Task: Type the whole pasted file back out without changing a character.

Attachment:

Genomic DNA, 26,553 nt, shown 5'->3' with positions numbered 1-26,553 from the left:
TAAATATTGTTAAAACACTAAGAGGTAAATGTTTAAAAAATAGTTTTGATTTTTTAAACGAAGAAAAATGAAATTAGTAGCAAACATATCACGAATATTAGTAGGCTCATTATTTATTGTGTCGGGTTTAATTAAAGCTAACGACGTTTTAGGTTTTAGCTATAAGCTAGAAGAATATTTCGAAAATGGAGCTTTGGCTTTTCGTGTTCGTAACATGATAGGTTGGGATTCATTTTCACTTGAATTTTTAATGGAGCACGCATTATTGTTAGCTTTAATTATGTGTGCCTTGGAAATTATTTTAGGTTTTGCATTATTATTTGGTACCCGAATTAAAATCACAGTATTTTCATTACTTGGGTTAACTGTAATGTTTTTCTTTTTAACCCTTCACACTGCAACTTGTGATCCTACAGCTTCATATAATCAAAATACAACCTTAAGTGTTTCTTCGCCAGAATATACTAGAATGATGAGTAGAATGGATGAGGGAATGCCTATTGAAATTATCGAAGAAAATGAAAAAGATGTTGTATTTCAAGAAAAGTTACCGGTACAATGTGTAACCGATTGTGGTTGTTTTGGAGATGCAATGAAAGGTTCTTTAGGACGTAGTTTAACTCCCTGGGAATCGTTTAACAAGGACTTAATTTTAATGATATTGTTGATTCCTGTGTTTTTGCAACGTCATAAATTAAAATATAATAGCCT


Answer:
Genomic DNA, 26,553 nt, shown 5'->3' with positions numbered 1-26,553 from the left:
TAAATATTGTTAAAACACTAAGAGGTAAATGTTTAAAAAATAGTTTTGATTTTTTAAACGAAGAAAAATGAAATTAGTAGCAAACATATCACGAATATTAGTAGGCTCATTATTTATTGTGTCGGGTTTAATTAAAGCTAACGACGTTTTAGGTTTTAGCTATAAGCTAGAAGAATATTTCGAAAATGGAGCTTTGGCTTTTCGTGTTCGTAACATGATAGGTTGGGATTCATTTTCACTTGAATTTTTAATGGAGCACGCATTATTGTTAGCTTTAATTATGTGTGCCTTGGAAATTATTTTAGGTTTTGCATTATTATTTGGTACCCGAATTAAAATCACAGTATTTTCATTACTTGGGTTAACTGTAATGTTTTTCTTTTTAACCCTTCACACTGCAACTTGTGATCCTACAGCTTCATATAATCAAAATACAACCTTAAGTGTTTCTTCGCCAGAATATACTAGAATGATGAGTAGAATGGATGAGGGAATGCCTATTGAAATTATCGAAGAAAATGAAAAAGATGTTGTATTTCAAGAAAAGTTACCGGTACAATGTGTAACCGATTGTGGTTGTTTTGGAGATGCAATGAAAGGTTCTTTAGGACGTAGTTTAACTCCCTGGGAATCGTTTAACAAGGACTTAATTTTAATGATATTGTTGATTCCTGTGTTTTTGCAACGTCATAAATTAAAATATAATAGCCT